The State of Illinois has an estimated 95,500 tenured educators working in public schools in 875 districts. But over the past several years, on average, only seven have had their dismissals approved by a state hearing officer. That’s an indication that it is just too hard to get rid of incompetent and immoral teachers in that state, according to an exhaustive investigation by Scott Reeder, statehouse bureau chief for the Small Newspaper Group.

Reeder’s review of data revealed by 1,500 Freedom of Information Act requests also showed that only one of every 930 job-performance evaluations of tenured teachers resulted in an unsatisfactory rating, and only 50 percent of those with bad ratings actually leave teaching.

Reeder reported that in the past 18 years, 94% of Illinois school districts have never even attempted to fire anyone with tenure. In the past decade, his reporting revealed, 84% of Illinois school districts have never even rated a tenured teacher as unsatisfactory.

In one alarming case, a woman said she had become pregnant by her assistant principal when she was 14 and in seventh grade. A blood test indicated there was a greater than 99% likelihood that he was the father. But still, the education system’s hearing officer ruled that there was insufficient evidence to dismiss the man, saving him his job. He kept it for another nine years until a DNA test showed an even greater likelihood that he was the father. His teaching certificate was suspended, but not revoked, and he is paying child support.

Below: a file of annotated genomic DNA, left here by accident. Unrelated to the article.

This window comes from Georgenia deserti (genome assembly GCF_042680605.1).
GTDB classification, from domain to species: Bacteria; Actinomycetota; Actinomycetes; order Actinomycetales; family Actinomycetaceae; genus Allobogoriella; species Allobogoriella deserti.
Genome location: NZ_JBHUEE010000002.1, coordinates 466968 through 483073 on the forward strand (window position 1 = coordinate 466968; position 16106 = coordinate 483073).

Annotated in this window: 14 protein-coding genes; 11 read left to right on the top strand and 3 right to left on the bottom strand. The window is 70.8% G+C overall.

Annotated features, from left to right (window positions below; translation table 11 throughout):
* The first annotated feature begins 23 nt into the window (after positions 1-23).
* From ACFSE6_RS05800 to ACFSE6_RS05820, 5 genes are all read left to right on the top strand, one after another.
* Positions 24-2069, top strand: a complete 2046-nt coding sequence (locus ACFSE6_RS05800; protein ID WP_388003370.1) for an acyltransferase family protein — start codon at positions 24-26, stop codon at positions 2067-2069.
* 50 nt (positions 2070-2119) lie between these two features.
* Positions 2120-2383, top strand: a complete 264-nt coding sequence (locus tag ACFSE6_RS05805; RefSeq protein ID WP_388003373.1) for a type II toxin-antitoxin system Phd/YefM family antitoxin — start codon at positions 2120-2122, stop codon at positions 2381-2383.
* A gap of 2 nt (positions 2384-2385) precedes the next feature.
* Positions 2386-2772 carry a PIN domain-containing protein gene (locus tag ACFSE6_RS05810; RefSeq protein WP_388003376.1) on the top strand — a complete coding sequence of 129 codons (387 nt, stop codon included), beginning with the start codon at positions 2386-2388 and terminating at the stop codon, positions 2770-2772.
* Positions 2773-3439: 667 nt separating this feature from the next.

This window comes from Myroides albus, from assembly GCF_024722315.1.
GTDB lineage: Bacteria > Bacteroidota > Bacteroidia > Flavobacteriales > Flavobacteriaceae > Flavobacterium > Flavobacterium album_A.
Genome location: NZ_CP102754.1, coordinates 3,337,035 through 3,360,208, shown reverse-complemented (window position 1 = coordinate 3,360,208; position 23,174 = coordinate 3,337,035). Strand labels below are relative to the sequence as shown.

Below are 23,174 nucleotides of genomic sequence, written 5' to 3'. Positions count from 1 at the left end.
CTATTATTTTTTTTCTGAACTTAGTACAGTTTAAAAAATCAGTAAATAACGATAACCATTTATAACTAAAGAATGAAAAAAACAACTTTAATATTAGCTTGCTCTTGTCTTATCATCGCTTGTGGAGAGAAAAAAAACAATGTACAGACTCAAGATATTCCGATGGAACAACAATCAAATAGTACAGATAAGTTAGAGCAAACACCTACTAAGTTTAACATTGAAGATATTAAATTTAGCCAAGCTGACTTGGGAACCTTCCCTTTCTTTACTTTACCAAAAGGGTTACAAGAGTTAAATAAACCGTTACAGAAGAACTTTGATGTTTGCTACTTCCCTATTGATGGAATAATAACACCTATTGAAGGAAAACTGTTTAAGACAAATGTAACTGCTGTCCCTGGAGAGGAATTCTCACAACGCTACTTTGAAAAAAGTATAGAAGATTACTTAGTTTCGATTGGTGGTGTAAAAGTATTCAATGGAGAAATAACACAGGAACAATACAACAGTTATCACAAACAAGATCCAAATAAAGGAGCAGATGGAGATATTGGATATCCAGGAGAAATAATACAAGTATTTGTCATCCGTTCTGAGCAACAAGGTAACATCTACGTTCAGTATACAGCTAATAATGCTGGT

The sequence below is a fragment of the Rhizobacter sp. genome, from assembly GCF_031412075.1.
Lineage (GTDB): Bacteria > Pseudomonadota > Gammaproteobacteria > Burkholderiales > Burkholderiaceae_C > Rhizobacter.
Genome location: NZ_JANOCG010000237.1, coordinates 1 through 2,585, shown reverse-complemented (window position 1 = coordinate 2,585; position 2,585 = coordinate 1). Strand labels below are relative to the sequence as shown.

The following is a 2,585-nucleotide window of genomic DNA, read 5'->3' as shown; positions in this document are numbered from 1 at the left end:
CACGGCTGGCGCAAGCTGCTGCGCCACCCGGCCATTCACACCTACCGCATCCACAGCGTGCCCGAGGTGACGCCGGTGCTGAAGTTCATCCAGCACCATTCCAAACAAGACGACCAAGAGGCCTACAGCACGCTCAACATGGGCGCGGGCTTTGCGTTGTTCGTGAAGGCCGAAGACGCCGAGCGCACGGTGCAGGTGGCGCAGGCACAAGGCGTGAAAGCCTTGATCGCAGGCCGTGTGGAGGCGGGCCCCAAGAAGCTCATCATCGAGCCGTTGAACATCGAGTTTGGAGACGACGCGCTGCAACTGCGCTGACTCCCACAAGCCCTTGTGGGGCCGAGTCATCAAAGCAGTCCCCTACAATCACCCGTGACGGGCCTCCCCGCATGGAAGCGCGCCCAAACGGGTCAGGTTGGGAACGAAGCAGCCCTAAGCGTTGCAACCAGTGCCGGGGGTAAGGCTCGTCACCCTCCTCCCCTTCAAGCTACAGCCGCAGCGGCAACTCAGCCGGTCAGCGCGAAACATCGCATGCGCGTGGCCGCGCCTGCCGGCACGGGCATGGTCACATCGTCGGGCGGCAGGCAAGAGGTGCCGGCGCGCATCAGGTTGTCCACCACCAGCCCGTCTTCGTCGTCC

In related reporting, Reeder found in campaign finance records that the two Illinois teachers’ unions had contributed $16 million to statehouse campaigns in the last 12 years, the first and third largest contributors statewide. Unions are the major defender of education employee tenure systems that appear to greatly favor the rights of the educator over everything and everyone else, including children.

Because of union pressures and litigation costs, Reeder learned that the going rate to dismiss a teacher has now topped $100,000 in attorney’s fees alone. In Geneseo, Ill., reportedly the school district has had to spend more than $400,000 in attorney’s fees in attempting to dismiss one educator, according to Reeder’s reporting.

The reporter uncovered settlement deals that are kept secret from the public, and for good reason: for example, in return for one educator’s resignation, the school board promised to remove any reference to an Illinois Department of Children and Family Services investigation and all unsatisfactory job evaluations from his personnel file, and pay him $30,000.

Reeder’s series ended with an editorial calling for much better public disclosure and accountability about job dismissal actions, as well as:

-- quicker and smoother dismissals
-- an end to secret buyouts
-- extra pay for teachers whose students show the most improvement while in their classrooms
-- more school choice so that parents can “punish” schools that harbor incompetent teachers by taking their enrollment dollars elsewhere
-- and the replacement of property tax as a school funding source in favor of a new income tax, which the newspapers contend would be fairer.

You can view the series of stories on